The cost of a holiday in Switzerland, already one of Europe’s most expensive ski destinations, just went through the roof in the middle of the busy winter sport season.

The global business and political elite, who gather for the annual World Economic Forum in the Alpine resort of Davos next week, will find the cost of hotels and entertainment sharply higher in dollars, euros or yen. They can afford it, but other visitors may cancel or curtail their trips, and foreign companies may reduce their presence.

Even before the franc’s surge, four Swiss cities -- Zurich, Geneva, Basel and Bern -- were among the 10 most expensive places in the world for expatriates to live and work, according to the 2014 Employment Conditions Abroad survey.


Switzerland’s cherished reputation as a safe haven for foreign wealth may also take a hit from the currency turmoil. Holders of accounts in Swiss francs have made a massive paper gain that some may be tempted to cash in fast.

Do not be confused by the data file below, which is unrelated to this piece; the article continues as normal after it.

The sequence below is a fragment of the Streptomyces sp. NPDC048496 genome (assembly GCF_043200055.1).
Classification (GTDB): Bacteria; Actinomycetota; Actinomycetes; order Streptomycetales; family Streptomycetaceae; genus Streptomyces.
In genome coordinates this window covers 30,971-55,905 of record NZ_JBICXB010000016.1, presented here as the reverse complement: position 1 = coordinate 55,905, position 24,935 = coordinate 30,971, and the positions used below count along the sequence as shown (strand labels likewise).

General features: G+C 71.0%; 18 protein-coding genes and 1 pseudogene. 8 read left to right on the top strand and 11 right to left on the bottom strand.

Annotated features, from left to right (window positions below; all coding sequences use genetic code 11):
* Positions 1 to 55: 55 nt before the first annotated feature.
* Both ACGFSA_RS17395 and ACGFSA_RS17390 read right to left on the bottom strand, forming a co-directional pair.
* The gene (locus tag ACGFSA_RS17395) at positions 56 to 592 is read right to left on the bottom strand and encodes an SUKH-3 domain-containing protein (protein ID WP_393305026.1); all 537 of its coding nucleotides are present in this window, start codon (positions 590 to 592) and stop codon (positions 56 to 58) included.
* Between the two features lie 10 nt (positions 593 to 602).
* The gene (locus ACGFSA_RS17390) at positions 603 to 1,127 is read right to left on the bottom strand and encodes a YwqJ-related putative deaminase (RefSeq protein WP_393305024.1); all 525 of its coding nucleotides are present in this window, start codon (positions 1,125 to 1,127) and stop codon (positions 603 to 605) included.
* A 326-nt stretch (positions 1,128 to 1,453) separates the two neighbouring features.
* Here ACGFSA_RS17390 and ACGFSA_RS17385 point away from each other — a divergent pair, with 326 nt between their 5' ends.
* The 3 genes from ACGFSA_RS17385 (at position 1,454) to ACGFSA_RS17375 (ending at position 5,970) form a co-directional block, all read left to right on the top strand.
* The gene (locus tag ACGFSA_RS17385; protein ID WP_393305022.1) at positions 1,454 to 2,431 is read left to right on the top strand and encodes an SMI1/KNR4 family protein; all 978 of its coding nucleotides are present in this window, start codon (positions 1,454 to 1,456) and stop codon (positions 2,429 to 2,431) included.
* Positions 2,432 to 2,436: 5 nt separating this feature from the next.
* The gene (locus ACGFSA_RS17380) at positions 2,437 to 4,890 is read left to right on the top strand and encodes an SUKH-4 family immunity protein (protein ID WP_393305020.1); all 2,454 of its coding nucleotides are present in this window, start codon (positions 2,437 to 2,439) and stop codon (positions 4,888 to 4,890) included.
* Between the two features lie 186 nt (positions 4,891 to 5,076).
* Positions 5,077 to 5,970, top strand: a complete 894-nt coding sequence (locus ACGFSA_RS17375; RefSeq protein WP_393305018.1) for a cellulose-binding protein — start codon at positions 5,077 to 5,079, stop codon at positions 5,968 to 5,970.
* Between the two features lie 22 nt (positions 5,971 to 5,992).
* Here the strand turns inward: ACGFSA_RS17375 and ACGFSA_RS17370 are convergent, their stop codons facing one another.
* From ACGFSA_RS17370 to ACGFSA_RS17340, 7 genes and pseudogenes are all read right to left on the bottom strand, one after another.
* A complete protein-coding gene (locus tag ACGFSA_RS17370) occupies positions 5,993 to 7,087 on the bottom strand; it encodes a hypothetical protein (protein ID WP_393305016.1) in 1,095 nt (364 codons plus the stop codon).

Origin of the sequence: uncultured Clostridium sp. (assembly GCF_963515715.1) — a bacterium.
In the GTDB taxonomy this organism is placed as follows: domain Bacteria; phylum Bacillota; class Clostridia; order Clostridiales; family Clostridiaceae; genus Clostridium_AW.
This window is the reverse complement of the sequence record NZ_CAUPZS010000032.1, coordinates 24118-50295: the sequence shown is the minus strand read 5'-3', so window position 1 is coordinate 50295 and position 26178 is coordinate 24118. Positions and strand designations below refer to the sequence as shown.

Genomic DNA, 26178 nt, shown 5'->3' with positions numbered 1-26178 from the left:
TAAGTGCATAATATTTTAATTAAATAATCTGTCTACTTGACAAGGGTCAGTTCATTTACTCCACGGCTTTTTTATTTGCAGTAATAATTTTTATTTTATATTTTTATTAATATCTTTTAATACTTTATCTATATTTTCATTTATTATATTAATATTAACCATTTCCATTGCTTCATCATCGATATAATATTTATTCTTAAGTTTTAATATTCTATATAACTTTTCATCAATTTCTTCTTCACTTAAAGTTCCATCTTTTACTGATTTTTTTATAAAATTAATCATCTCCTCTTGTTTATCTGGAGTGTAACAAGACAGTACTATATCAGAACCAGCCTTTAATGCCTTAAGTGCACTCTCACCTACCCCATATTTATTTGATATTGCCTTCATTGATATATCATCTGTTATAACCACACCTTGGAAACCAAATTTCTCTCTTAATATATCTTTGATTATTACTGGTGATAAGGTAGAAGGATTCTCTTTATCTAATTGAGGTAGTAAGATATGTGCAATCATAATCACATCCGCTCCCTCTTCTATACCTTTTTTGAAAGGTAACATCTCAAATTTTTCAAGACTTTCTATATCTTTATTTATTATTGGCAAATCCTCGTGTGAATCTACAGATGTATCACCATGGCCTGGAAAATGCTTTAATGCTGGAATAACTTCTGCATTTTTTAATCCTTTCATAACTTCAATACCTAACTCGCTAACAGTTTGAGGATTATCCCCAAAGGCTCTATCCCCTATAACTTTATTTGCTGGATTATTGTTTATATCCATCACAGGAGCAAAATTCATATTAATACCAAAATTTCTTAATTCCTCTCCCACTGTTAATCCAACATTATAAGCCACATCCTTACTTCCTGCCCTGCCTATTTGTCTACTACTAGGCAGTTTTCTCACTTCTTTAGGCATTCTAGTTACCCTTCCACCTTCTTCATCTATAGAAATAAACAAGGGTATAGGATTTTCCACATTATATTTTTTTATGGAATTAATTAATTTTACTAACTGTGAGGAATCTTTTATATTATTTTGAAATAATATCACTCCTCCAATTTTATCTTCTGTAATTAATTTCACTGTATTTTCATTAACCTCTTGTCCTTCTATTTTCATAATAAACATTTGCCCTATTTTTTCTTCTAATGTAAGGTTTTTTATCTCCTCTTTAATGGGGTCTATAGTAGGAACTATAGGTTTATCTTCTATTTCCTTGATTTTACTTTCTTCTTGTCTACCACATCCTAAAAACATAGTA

But coming on top of Swiss moves reluctantly to cooperate more with tax authorities in the United States, the European Union and other jurisdictions, the decision may have consequences for rich Russians and others who sought to park their money in seemingly stable Alpine vaults.


Trademark Swiss exports that target the upper end of the world’s consumer markets, from watches to chocolate and cheese, just became significantly more expensive, and imports from the surrounding European Union substantially cheaper.

Swiss bank UBS estimated the direct cost to exporters will be equivalent to 0.7% of gross domestic product.

But the Swiss economy faces the shock from a position of strength. Unemployment was 3.4% in December -- among Europe’s lowest -- and the government last month forecast economic growth of 2.1% this year and 2.4% in 2016, after an estimated 1.8% in 2014. However, the blue-chip SMI share index fell by more than 8.6%, wiping $100 billion off the value of Swiss stocks, with watch manufacturer Swatch, luxury goods firm Richemont and cement-maker Holcim down 10 to 16% in the carnage.

Swatch Chief Executive Nick Hayek called the decision “a tsunami” for the Swiss economy. Businesses with most of their costs at home will be most exposed.